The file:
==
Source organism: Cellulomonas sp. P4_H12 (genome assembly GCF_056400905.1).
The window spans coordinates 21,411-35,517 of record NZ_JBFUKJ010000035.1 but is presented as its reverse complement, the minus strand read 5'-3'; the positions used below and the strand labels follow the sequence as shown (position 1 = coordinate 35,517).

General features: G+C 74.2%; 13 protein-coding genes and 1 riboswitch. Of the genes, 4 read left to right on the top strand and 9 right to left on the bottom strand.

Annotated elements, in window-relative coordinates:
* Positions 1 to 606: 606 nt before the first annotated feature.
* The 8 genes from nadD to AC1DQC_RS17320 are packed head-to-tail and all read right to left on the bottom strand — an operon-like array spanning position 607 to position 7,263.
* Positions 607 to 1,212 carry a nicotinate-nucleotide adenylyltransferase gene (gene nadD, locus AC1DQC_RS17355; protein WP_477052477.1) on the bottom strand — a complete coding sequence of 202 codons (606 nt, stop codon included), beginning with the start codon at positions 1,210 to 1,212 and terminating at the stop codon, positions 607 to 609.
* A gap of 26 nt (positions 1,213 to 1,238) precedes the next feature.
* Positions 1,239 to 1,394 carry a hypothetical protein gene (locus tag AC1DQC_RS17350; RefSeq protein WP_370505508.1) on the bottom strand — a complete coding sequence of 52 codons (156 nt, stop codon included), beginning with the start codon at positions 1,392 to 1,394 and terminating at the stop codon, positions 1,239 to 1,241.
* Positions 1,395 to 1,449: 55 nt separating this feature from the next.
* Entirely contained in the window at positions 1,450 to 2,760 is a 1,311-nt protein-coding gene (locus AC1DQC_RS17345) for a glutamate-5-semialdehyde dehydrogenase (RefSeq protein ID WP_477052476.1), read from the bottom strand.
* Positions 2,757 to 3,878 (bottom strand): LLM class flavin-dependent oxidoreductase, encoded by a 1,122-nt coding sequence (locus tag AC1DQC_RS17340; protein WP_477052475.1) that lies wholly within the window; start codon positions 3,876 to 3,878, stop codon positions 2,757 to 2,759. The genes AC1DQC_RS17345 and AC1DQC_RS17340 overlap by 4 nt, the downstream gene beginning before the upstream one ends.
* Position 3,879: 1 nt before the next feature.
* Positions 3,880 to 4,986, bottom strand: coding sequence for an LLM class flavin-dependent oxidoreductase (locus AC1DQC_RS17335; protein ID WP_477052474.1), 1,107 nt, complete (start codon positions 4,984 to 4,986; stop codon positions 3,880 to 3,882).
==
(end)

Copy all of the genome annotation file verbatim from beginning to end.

Source organism: Cellulomonas sp. P4_H12 (genome assembly GCF_056400905.1).
The window spans coordinates 21,411-35,517 of record NZ_JBFUKJ010000035.1 but is presented as its reverse complement, the minus strand read 5'-3'; the positions used below and the strand labels follow the sequence as shown (position 1 = coordinate 35,517).

General features: G+C 74.2%; 13 protein-coding genes and 1 riboswitch. Of the genes, 4 read left to right on the top strand and 9 right to left on the bottom strand.

Annotated elements, in window-relative coordinates:
* Positions 1 to 606: 606 nt before the first annotated feature.
* The 8 genes from nadD to AC1DQC_RS17320 are packed head-to-tail and all read right to left on the bottom strand — an operon-like array spanning position 607 to position 7,263.
* Positions 607 to 1,212 carry a nicotinate-nucleotide adenylyltransferase gene (gene nadD, locus AC1DQC_RS17355; protein WP_477052477.1) on the bottom strand — a complete coding sequence of 202 codons (606 nt, stop codon included), beginning with the start codon at positions 1,210 to 1,212 and terminating at the stop codon, positions 607 to 609.
* A gap of 26 nt (positions 1,213 to 1,238) precedes the next feature.
* Positions 1,239 to 1,394 carry a hypothetical protein gene (locus tag AC1DQC_RS17350; RefSeq protein WP_370505508.1) on the bottom strand — a complete coding sequence of 52 codons (156 nt, stop codon included), beginning with the start codon at positions 1,392 to 1,394 and terminating at the stop codon, positions 1,239 to 1,241.
* Positions 1,395 to 1,449: 55 nt separating this feature from the next.
* Entirely contained in the window at positions 1,450 to 2,760 is a 1,311-nt protein-coding gene (locus AC1DQC_RS17345) for a glutamate-5-semialdehyde dehydrogenase (RefSeq protein ID WP_477052476.1), read from the bottom strand.
* Positions 2,757 to 3,878 (bottom strand): LLM class flavin-dependent oxidoreductase, encoded by a 1,122-nt coding sequence (locus tag AC1DQC_RS17340; protein WP_477052475.1) that lies wholly within the window; start codon positions 3,876 to 3,878, stop codon positions 2,757 to 2,759. The genes AC1DQC_RS17345 and AC1DQC_RS17340 overlap by 4 nt, the downstream gene beginning before the upstream one ends.
* Position 3,879: 1 nt before the next feature.
* Positions 3,880 to 4,986, bottom strand: coding sequence for an LLM class flavin-dependent oxidoreductase (locus AC1DQC_RS17335; protein ID WP_477052474.1), 1,107 nt, complete (start codon positions 4,984 to 4,986; stop codon positions 3,880 to 3,882).